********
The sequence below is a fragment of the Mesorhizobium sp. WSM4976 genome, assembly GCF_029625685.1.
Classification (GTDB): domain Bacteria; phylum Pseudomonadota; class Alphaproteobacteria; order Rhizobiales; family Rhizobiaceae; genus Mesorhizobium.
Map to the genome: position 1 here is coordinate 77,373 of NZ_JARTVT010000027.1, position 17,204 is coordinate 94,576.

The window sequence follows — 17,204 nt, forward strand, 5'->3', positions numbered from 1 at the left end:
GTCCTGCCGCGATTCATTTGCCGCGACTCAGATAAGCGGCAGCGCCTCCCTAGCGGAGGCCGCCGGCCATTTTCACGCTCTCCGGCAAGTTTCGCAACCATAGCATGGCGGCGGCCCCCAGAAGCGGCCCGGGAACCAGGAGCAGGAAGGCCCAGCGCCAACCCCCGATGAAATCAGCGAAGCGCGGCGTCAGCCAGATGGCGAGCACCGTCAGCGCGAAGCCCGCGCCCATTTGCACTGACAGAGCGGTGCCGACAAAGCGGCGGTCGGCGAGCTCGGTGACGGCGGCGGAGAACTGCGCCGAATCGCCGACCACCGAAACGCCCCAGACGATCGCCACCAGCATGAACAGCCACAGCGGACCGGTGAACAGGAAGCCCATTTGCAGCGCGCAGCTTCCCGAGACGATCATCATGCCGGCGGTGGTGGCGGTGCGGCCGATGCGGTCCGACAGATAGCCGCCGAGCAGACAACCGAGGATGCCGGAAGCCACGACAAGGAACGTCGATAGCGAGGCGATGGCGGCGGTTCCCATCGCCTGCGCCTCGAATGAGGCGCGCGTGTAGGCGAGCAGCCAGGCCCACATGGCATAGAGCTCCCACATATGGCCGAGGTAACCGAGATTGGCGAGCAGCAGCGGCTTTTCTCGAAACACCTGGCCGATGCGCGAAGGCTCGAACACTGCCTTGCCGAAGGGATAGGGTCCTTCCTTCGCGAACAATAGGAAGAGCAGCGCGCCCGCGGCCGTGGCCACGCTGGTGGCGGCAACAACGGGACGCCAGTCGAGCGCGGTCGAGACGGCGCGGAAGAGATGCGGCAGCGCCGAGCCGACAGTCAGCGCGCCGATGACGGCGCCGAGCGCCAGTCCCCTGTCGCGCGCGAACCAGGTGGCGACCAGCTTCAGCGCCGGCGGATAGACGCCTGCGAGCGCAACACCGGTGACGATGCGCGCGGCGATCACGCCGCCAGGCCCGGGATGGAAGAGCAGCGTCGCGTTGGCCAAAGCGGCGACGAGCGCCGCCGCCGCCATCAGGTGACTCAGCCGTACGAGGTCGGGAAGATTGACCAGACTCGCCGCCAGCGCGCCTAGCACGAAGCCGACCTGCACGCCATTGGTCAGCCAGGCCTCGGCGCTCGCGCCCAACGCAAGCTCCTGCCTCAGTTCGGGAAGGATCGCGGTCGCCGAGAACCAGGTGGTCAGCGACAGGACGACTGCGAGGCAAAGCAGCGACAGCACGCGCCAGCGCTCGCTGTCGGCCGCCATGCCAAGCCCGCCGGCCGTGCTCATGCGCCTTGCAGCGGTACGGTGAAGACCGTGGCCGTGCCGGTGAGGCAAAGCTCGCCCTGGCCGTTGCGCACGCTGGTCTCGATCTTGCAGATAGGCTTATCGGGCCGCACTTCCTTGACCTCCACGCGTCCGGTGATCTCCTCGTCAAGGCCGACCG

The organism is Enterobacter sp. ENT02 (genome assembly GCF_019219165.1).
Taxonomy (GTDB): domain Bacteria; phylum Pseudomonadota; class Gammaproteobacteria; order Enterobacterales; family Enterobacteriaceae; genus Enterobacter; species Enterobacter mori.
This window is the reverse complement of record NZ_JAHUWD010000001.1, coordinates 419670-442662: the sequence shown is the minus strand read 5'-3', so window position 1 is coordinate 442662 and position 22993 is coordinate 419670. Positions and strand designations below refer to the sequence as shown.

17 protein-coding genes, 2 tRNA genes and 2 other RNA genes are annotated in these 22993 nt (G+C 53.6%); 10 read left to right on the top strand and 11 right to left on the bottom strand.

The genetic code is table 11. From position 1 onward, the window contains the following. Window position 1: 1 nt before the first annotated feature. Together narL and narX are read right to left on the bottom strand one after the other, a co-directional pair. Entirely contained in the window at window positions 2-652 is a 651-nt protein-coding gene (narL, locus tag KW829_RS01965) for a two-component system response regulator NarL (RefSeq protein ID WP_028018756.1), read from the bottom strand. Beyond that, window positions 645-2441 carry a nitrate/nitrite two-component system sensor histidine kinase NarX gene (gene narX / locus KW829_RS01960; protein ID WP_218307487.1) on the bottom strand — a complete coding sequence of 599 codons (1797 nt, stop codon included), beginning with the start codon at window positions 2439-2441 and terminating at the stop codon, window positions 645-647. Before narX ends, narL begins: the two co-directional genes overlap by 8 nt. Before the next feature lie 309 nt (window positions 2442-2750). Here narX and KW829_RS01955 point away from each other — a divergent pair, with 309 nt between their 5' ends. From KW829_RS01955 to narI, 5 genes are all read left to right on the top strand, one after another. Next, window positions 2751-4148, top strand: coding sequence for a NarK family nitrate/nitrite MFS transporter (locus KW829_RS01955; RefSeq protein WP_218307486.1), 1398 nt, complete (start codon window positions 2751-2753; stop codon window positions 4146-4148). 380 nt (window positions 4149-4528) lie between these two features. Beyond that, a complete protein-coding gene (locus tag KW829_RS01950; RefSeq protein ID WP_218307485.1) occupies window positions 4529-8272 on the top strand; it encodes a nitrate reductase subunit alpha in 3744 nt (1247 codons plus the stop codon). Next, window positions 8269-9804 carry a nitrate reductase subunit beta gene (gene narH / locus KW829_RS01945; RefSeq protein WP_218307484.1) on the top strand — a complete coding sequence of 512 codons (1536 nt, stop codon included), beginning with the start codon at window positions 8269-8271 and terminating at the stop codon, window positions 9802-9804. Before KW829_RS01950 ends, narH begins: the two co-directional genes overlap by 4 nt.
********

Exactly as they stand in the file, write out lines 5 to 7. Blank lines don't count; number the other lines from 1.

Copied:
GTCCTGCCGCGATTCATTTGCCGCGACTCAGATAAGCGGCAGCGCCTCCCTAGCGGAGGCCGCCGGCCATTTTCACGCTCTCCGGCAAGTTTCGCAACCATAGCATGGCGGCGGCCCCCAGAAGCGGCCCGGGAACCAGGAGCAGGAAGGCCCAGCGCCAACCCCCGATGAAATCAGCGAAGCGCGGCGTCAGCCAGATGGCGAGCACCGTCAGCGCGAAGCCCGCGCCCATTTGCACTGACAGAGCGGTGCCGACAAAGCGGCGGTCGGCGAGCTCGGTGACGGCGGCGGAGAACTGCGCCGAATCGCCGACCACCGAAACGCCCCAGACGATCGCCACCAGCATGAACAGCCACAGCGGACCGGTGAACAGGAAGCCCATTTGCAGCGCGCAGCTTCCCGAGACGATCATCATGCCGGCGGTGGTGGCGGTGCGGCCGATGCGGTCCGACAGATAGCCGCCGAGCAGACAACCGAGGATGCCGGAAGCCACGACAAGGAACGTCGATAGCGAGGCGATGGCGGCGGTTCCCATCGCCTGCGCCTCGAATGAGGCGCGCGTGTAGGCGAGCAGCCAGGCCCACATGGCATAGAGCTCCCACATATGGCCGAGGTAACCGAGATTGGCGAGCAGCAGCGGCTTTTCTCGAAACACCTGGCCGATGCGCGAAGGCTCGAACACTGCCTTGCCGAAGGGATAGGGTCCTTCCTTCGCGAACAATAGGAAGAGCAGCGCGCCCGCGGCCGTGGCCACGCTGGTGGCGGCAACAACGGGACGCCAGTCGAGCGCGGTCGAGACGGCGCGGAAGAGATGCGGCAGCGCCGAGCCGACAGTCAGCGCGCCGATGACGGCGCCGAGCGCCAGTCCCCTGTCGCGCGCGAACCAGGTGGCGACCAGCTTCAGCGCCGGCGGATAGACGCCTGCGAGCGCAACACCGGTGACGATGCGCGCGGCGATCACGCCGCCAGGCCCGGGATGGAAGAGCAGCGTCGCGTTGGCCAAAGCGGCGACGAGCGCCGCCGCCGCCATCAGGTGACTCAGCCGTACGAGGTCGGGAAGATTGACCAGACTCGCCGCCAGCGCGCCTAGCACGAAGCCGACCTGCACGCCATTGGTCAGCCAGGCCTCGGCGCTCGCGCCCAACGCAAGCTCCTGCCTCAGTTCGGGAAGGATCGCGGTCGCCGAGAACCAGGTGGTCAGCGACAGGACGACTGCGAGGCAAAGCAGCGACAGCACGCGCCAGCGCTCGCTGTCGGCCGCCATGCCAAGCCCGCCGGCCGTGCTCATGCGCCTTGCAGCGGTACGGTGAAGACCGTGGCCGTGCCGGTGAGGCAAAGCTCGCCCTGGCCGTTGCGCACGCTGGTCTCGATCTTGCAGATAGGCTTATCGGGCCGCACTTCCTTGACCTCCACGCGTCCGGTGATCTCCTCGTCAAGGCCGACCG

The organism is Enterobacter sp. ENT02 (genome assembly GCF_019219165.1).
Taxonomy (GTDB): domain Bacteria; phylum Pseudomonadota; class Gammaproteobacteria; order Enterobacterales; family Enterobacteriaceae; genus Enterobacter; species Enterobacter mori.